Literary Comparison Term Paper

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Supernatural tales of death and jealousy: Edgar Allen Poe's "Masque of the Red Death" and Robert Olen Butler's "Jealous Husband Returns in the Form of a Parrot"

Both Edgar Allen Poe's "Masque of the Red Death" and Robert Olen Butler's "Jealous Husband Returns in the Form of a Parrot" use supernatural plots to highlight the intense emotions human beings often feel about common and ordinary subjects, namely death and the loss of a loved one to someone else. Poe's tale is written in the style of American Romanticism, and uses highly ornate language and a European setting to create an atmosphere of death, misery and decay. Poe's tale begins strangely, and becomes even stranger as the narrative wears on. The final appearance by death as a masked figure at a costume ball makes the allegorical theme of the story horrifyingly real -- not even the wealthy can escape sickness and the inevitability of death. Butler's tale begins in a way that seems utterly surreal to the modern reader, even more so than Poe's narrative. However, the colloquial voice of the parrot gives it a greater sense of immediacy and realism than is present in Poe, and also a greater sense of pathos, despite its allegorical content. Eventually, the reader comes to sympathize with the figure of the parrot, who cannot communicate with his wife, no matter how hard he tries to speak her language.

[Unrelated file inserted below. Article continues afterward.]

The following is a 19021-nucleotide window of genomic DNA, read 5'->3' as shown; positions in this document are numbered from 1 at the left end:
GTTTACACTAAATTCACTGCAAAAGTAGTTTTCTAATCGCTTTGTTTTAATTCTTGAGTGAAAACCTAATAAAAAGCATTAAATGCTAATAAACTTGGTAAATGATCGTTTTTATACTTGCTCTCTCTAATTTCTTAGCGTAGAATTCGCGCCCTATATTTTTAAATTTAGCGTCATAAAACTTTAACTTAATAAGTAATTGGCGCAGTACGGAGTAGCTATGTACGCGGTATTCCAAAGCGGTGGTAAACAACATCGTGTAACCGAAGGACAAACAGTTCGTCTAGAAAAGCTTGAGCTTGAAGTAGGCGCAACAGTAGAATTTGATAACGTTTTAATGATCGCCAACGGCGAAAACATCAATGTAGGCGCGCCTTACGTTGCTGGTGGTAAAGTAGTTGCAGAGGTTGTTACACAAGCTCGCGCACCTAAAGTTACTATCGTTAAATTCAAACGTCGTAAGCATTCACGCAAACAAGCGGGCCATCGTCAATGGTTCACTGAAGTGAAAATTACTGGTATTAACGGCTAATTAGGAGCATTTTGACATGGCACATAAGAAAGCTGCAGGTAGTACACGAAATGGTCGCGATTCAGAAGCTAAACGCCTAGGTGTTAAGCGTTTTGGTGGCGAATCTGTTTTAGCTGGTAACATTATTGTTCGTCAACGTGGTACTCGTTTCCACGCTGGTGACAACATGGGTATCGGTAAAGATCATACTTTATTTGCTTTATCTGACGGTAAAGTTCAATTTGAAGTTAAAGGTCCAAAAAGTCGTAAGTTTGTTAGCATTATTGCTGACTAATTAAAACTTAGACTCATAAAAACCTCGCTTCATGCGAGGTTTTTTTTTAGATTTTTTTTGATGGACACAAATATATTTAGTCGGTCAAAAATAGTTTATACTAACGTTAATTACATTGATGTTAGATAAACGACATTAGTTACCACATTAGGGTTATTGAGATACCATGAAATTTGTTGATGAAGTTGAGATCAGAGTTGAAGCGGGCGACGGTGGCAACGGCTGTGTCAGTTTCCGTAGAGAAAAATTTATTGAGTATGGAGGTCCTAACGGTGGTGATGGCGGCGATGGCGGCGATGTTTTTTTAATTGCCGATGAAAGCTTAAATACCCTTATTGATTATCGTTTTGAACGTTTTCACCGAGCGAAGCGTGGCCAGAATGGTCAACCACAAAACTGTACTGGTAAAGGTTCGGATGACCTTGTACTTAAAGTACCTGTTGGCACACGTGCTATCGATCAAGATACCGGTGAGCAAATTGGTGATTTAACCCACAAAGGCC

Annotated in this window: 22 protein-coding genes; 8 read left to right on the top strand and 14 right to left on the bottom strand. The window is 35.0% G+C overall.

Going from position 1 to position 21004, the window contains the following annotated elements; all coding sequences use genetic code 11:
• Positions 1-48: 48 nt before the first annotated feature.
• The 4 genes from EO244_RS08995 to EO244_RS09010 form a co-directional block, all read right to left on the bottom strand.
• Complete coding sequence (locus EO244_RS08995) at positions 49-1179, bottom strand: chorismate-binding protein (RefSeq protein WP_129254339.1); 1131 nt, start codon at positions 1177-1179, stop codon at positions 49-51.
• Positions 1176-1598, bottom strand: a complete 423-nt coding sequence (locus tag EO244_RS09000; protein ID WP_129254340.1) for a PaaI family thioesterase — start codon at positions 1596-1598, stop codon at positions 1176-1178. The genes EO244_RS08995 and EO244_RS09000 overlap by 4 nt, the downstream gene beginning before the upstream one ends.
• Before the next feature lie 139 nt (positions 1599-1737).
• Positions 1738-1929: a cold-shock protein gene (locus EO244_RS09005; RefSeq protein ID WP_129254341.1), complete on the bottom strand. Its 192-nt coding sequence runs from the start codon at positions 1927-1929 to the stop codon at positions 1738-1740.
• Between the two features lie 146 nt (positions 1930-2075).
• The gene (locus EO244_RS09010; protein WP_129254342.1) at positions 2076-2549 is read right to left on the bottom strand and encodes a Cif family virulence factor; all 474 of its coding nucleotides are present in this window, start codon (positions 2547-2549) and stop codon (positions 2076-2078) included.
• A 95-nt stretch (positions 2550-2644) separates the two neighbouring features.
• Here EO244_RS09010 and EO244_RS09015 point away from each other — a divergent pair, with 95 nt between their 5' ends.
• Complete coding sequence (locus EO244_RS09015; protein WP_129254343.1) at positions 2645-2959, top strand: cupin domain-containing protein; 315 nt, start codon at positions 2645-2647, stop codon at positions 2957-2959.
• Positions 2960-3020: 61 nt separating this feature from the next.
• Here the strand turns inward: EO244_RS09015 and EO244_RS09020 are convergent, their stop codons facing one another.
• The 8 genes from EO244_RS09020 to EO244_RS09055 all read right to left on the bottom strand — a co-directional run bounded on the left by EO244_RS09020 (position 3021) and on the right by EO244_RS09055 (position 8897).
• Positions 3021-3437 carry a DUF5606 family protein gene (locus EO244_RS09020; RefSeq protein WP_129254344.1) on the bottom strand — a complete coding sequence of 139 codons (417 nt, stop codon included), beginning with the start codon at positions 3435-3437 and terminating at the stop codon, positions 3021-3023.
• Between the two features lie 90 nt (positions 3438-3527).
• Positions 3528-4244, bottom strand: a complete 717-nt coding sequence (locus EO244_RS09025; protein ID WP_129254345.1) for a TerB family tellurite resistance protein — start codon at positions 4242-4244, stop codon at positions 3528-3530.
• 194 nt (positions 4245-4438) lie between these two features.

It may seem strange to call a Poe story ordinary in any fashion, especially in terms of
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his subject matter. However, it should be remembered that Poe wrote during the 19th century, when death by disease was far more common than in our own century, particularly death by epidemic disease. Poe's complex diction seems especially intense modern readers, because of the fact he comes from a different era. The image of aristocrats living in decadent circumstances during a plague in Europe would have been more believable, if remote, to his American readers. However, Butler's interjection of supernatural and heightened elements is utterly bizarre from the outset, even more so than a European plague. In an ordinary pet shop, a husband's soul has become grafted onto the soul of a parrot. Death becomes moderately heightened by the initial royal setting of the Poe and the diction, but the loss of a loved one, something everyone has experienced, and jealousy, takes on a supernatural quality from the beginning of the Butler story, with the bizarre 'parrot' narration.

The narrative voice is perhaps the most unique feature of the Butler story, and is the main reason for its strange tone, perhaps even more so than its premise. Poe's story is told in a 3rd person omniscient narrator, as if the storyteller is observing the events from a distance, or hearing what he heard about the end of Prince Prospero's masque during the time of the Red Death. However, Butler's husband speaks of himself as a parrot, without marveling as to how odd his plight may seem. He is both a parrot who likes having his feathers ruffled, and also a man who can still gaze at his wife with desire. The language of the story is supremely…

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Works Cited

Butler, Robert Olen. "Jealous Husband Returns in the Form of a Parrot." Fiction from Web Del Sol. 22 Feb 2008.

Poe, Edgar Allen. "The Masque of the Red Death." Online Literature. 22 Feb 2008.

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